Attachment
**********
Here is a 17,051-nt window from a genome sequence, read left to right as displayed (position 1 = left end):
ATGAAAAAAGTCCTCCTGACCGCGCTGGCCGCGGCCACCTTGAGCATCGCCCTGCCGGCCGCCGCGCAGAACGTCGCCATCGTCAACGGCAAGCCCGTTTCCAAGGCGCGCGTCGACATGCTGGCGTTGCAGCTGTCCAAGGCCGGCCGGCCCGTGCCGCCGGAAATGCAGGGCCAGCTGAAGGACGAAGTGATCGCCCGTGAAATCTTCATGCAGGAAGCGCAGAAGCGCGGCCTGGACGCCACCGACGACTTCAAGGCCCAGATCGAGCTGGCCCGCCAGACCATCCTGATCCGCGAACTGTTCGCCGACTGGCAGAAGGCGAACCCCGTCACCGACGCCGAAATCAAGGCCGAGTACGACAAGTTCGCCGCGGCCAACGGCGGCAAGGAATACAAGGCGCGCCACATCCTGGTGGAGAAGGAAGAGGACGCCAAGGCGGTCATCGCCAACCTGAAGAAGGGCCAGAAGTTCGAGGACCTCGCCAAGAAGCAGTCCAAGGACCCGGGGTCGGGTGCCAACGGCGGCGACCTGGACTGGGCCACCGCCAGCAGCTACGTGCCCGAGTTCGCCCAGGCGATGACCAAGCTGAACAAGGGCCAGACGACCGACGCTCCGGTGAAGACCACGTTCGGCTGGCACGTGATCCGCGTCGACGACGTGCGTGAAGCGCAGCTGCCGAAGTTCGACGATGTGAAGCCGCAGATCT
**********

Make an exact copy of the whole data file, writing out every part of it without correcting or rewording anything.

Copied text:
Here is a 17,051-nt window from a genome sequence, read left to right as displayed (position 1 = left end):
ATGAAAAAAGTCCTCCTGACCGCGCTGGCCGCGGCCACCTTGAGCATCGCCCTGCCGGCCGCCGCGCAGAACGTCGCCATCGTCAACGGCAAGCCCGTTTCCAAGGCGCGCGTCGACATGCTGGCGTTGCAGCTGTCCAAGGCCGGCCGGCCCGTGCCGCCGGAAATGCAGGGCCAGCTGAAGGACGAAGTGATCGCCCGTGAAATCTTCATGCAGGAAGCGCAGAAGCGCGGCCTGGACGCCACCGACGACTTCAAGGCCCAGATCGAGCTGGCCCGCCAGACCATCCTGATCCGCGAACTGTTCGCCGACTGGCAGAAGGCGAACCCCGTCACCGACGCCGAAATCAAGGCCGAGTACGACAAGTTCGCCGCGGCCAACGGCGGCAAGGAATACAAGGCGCGCCACATCCTGGTGGAGAAGGAAGAGGACGCCAAGGCGGTCATCGCCAACCTGAAGAAGGGCCAGAAGTTCGAGGACCTCGCCAAGAAGCAGTCCAAGGACCCGGGGTCGGGTGCCAACGGCGGCGACCTGGACTGGGCCACCGCCAGCAGCTACGTGCCCGAGTTCGCCCAGGCGATGACCAAGCTGAACAAGGGCCAGACGACCGACGCTCCGGTGAAGACCACGTTCGGCTGGCACGTGATCCGCGTCGACGACGTGCGTGAAGCGCAGCTGCCGAAGTTCGACGATGTGAAGCCGCAGATCT